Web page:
While it has long been understood that private property cannot “be taken for public use without just compensation”, exactly what makes a regulatory taking may still be confusing. Since its 1978 decision in Penn Central Transportation Co. v New York City the Supreme Court has stated that the effect of the regulation to the parcel as a whole should be considered and lower courts have struggled with the meaning of “parcel as a whole.” This has also created what courts have described as the “denominator problem.” The Supreme Court has now considered the case of Murr v Wisconsin in which more than one parcel is involved and the regulation may have different impacts upon each parcel. How should a court consider the effect?
In Murr v Wisconsin, the Supreme Court has again been asked to provide guidance on this question.
The Murrs are four siblings owning what were two adjoining parcels in St. Croix County, Wisconsin one of which was owned by their parents and the other was owned by their parent’s business. In 1976 a zoning change made those lots “substandard” as neither was large enough for development however each lot was “grandfathered” under separate ownership. In 1994 and 1995 the Murr’s parents conveyed these lots to their children and as such the lots came under common ownership. When the children sought to sell one lot to finance improvements to the cabin on the other lot they requested a variance which was denied.
The Murrs argue the zoning impact upon each parcel, previously not under common ownership, is a regulatory taking as neither parcel is developable under the zoning change which, under the “denominator problem” may mean a regulatory taking. While the government (both St. Croix County and the State of Wisconsin) argue the Murrs may keep both lots or sell both lots and in both instances are not harmed. The government argues that the only thing the Murrs cannot do is treat each lot as a developable parcel and that such a restriction is not a regulatory taking.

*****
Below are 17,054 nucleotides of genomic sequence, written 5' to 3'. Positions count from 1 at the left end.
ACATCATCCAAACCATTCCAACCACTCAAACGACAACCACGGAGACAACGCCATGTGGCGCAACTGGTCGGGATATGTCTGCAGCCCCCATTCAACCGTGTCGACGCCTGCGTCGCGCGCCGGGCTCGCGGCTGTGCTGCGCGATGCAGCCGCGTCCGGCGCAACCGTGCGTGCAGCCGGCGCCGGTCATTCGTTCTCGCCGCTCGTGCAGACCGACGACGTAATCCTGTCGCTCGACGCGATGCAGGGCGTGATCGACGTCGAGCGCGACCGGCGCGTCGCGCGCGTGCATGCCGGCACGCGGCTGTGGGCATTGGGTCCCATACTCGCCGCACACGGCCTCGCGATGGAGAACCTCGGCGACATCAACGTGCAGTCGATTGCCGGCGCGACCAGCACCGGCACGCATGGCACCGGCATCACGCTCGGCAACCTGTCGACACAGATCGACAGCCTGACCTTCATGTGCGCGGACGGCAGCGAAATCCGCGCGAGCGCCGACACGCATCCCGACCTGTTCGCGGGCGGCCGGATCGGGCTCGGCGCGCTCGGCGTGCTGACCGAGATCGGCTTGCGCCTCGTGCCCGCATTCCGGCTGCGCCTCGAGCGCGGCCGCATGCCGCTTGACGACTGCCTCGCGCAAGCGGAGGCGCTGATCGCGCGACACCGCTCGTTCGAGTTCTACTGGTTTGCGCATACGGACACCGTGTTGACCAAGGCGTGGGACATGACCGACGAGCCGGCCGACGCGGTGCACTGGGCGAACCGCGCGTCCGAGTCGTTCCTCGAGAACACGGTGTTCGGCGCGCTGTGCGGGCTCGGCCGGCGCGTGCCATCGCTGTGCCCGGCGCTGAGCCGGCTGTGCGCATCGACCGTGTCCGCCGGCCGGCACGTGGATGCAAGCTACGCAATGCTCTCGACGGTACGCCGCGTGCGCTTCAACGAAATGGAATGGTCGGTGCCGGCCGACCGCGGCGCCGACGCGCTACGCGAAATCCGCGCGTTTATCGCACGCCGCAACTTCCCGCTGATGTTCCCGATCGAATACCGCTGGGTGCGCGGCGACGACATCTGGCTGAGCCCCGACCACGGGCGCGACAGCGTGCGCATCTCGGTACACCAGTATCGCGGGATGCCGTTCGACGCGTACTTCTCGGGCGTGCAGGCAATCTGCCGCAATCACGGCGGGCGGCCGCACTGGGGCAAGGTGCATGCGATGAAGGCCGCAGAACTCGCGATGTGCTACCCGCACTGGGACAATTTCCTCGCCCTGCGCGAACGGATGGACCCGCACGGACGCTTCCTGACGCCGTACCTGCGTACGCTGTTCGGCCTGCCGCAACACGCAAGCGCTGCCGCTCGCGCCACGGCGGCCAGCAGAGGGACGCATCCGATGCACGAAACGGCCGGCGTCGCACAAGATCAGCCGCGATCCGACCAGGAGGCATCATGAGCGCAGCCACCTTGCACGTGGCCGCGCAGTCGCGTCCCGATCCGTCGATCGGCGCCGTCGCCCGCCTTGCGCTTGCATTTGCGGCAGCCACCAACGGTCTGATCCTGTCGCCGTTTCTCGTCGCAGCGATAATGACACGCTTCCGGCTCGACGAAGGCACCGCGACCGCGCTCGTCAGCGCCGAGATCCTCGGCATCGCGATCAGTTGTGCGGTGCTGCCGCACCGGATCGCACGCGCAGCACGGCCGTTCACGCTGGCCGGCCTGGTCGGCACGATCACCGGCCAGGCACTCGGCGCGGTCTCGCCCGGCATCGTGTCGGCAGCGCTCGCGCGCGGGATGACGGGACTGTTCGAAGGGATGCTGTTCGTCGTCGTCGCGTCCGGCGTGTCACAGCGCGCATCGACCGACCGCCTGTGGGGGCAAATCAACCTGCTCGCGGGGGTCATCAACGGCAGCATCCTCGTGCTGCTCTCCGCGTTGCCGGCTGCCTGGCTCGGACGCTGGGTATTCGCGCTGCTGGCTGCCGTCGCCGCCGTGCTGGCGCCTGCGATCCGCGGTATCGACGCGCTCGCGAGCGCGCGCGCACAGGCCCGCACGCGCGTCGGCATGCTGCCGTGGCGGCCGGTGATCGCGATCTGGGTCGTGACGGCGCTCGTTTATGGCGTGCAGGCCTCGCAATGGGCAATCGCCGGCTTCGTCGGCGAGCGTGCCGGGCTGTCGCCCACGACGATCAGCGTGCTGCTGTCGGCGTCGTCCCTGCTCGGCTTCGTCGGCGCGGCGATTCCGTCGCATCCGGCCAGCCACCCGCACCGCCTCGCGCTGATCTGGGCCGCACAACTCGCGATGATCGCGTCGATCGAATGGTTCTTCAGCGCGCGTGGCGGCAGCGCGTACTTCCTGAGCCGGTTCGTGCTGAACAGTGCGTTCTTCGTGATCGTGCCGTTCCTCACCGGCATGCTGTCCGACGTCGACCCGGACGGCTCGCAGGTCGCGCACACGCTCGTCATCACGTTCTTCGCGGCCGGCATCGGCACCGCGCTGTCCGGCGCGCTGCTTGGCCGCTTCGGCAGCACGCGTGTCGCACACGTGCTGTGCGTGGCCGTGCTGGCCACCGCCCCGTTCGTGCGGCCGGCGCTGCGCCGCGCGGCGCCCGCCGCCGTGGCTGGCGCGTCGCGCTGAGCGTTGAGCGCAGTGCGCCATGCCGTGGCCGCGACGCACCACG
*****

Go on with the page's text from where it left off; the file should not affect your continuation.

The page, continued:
In its decision, rendered on June 23, the Court held that the State Court of Appeals was correct in analyzing the property as a single unit when evaluating the impact of the zoning. The Supreme Court, in Murr set out various factors to be considered when evaluating whether an owner can anticipate their property will be treated as one parcel or multiple parcels. First, how it is divided under state and local law; second the property’s traits; and third the property’s value under the regulation at issue.
The opinion itself can be found here: https://www.supremecourt.gov/opinions/16pdf/15-214_f1gj.pdf